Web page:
Foot conformation and horn quality should be assessed. In a poor conformed foot some structures may be weak, and require the load to be transferred to other stronger structures while they recover.

After the static assessment of conformation, stance and the feet then the horse should be assessed dynamically. Asymmetry, limb flight, interference, foot fall and limb loading are all factors that should be considered before trimming and/or shoeing and can sometimes be surprisingly different to what you might assume in the static animal. Those feet are on a moving animal and it has to be comfortable on them for 6-8 weeks or until they are seen again.

The task now influences the work carried out, does the task require added grip, what are the wear requirements which must be balanced against the weight of the shoe, what surface will the horse be on, what is the normal direction of travel (rapid turns or long straight lines?), are additional aids like studs or pins required and where should they be placed to give the desired effect without creating extra strain or jarring.

The environment the horse lives in will influence the shoeing, very wet ground, steep or rough ground, poor fences will all require slight alterations which may not be beneficial to the horse but are more desirable than broken feet and lost shoes. Combine this with the management, if the shoeing interval that is preferable for the horse is not affordable to the owner then it is unlikely to be maintained and ultimately the horse will suffer, so a happy medium must be found which is favourable with the wallet, the day to day management and the riders’ ability. This can be a bit of trial and error on the part of the farrier!!

What can we influence through farriery? In the growing animal we can improve (or worsen) angular and flexural limb deformities but the animals age is vital in the success of any treatment as depending on the site of deviation there are times of maximum growth and then times of grow plate closures after which that is the animals conformation and can only supported not improved.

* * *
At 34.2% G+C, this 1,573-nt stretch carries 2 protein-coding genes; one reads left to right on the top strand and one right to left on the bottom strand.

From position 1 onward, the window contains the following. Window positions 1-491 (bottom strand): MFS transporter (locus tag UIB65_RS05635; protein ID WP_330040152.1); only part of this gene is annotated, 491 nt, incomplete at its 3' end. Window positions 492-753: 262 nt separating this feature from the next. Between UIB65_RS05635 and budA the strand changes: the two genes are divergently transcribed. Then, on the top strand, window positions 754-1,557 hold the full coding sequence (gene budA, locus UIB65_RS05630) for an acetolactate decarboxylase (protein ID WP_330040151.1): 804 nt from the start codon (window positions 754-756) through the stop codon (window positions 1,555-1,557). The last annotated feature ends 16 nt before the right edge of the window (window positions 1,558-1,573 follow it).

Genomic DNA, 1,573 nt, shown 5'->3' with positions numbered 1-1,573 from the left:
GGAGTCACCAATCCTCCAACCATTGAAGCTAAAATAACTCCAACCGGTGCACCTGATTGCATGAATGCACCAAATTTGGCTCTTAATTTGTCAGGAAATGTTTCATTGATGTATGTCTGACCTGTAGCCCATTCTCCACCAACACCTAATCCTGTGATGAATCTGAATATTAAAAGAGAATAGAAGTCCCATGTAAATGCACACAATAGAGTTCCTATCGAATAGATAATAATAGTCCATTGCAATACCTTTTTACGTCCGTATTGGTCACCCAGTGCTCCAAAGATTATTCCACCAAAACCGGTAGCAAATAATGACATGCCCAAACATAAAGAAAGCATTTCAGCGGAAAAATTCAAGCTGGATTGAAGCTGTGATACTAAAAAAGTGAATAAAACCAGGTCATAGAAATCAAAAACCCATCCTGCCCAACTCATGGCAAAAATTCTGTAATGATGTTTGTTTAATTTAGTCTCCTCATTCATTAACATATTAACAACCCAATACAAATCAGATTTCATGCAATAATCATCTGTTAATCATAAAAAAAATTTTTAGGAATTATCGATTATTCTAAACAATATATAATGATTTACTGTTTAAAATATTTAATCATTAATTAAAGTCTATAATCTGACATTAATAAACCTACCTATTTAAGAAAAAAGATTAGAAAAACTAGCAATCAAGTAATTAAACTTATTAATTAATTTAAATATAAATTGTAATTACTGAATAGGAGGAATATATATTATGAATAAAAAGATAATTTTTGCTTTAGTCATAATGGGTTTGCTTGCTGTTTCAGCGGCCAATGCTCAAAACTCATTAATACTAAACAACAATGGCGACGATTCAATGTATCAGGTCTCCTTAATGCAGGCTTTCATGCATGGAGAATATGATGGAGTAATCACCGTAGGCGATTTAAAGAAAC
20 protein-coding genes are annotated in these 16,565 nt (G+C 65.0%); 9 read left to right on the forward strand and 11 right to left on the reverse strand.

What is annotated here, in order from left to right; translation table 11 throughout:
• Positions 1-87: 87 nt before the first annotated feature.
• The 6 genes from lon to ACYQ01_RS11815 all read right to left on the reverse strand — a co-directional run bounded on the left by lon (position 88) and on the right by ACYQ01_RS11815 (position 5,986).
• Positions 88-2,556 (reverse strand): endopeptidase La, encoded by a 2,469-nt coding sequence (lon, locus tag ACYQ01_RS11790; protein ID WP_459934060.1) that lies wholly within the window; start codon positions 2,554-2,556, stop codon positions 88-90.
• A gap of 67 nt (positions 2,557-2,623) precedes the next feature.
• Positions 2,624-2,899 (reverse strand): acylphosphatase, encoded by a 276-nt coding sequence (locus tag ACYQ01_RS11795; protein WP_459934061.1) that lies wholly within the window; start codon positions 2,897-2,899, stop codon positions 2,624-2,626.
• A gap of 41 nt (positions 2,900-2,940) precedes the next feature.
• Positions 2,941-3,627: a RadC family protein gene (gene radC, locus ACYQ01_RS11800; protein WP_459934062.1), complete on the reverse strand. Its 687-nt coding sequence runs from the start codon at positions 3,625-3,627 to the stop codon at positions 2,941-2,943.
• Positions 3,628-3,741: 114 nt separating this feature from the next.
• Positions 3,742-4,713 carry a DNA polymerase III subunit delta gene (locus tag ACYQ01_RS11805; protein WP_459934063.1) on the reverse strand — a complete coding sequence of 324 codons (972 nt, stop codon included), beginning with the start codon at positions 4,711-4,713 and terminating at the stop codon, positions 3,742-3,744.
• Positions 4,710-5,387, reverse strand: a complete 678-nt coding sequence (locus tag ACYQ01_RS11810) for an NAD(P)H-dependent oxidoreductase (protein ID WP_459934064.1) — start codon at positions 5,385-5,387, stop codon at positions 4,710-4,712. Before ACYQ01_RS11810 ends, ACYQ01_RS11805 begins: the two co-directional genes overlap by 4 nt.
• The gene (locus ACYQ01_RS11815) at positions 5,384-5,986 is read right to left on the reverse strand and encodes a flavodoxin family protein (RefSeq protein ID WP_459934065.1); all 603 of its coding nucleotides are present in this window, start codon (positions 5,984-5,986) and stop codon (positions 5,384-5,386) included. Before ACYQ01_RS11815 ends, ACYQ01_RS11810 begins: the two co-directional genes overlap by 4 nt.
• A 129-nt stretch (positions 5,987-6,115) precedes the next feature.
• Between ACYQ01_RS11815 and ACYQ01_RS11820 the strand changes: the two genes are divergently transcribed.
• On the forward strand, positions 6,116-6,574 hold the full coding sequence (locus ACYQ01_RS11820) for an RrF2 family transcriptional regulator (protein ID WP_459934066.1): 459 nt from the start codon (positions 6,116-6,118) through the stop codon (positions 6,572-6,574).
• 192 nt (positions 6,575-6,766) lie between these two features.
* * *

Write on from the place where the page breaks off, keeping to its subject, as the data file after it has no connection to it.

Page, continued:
As farriers we can affect the stance of the horse, how each foot lands and loads and how efficiently it breaks over and interacts with the ground/surface. Once having assessed the horse dynamically we should be striving for feet that land level, with even loading through the hoof and limb, then the ability for the horse to move forward with power (i.e. can push off its toe) but without excessive strain. So having taken all the other factors into consideration farriery is quite simple!!!

The horses stance can be a big clue about what pain or discomfort the horse is experiencing within its body, it may be as obvious as the ‘laminitic stance’ or more subtle like a horse that stands under itself due to a hoof imbalance which forces it to change how it can rest comfortably (Fig.1). Over time an adapted stance due to compensation will cause further problems and may not be instantly resolved by removing the initial cause; for example a horse with long toes and shod short behind will likely stand with its feet well forward under itself, if this has become habitual for the animal, trimming and correct shoeing will help but the soft tissue through the legs and back will also need work so that the body can ‘relax’ back to a normal stance. It will then require work to build up the correct supportive muscles to maintain the horse in that new posture.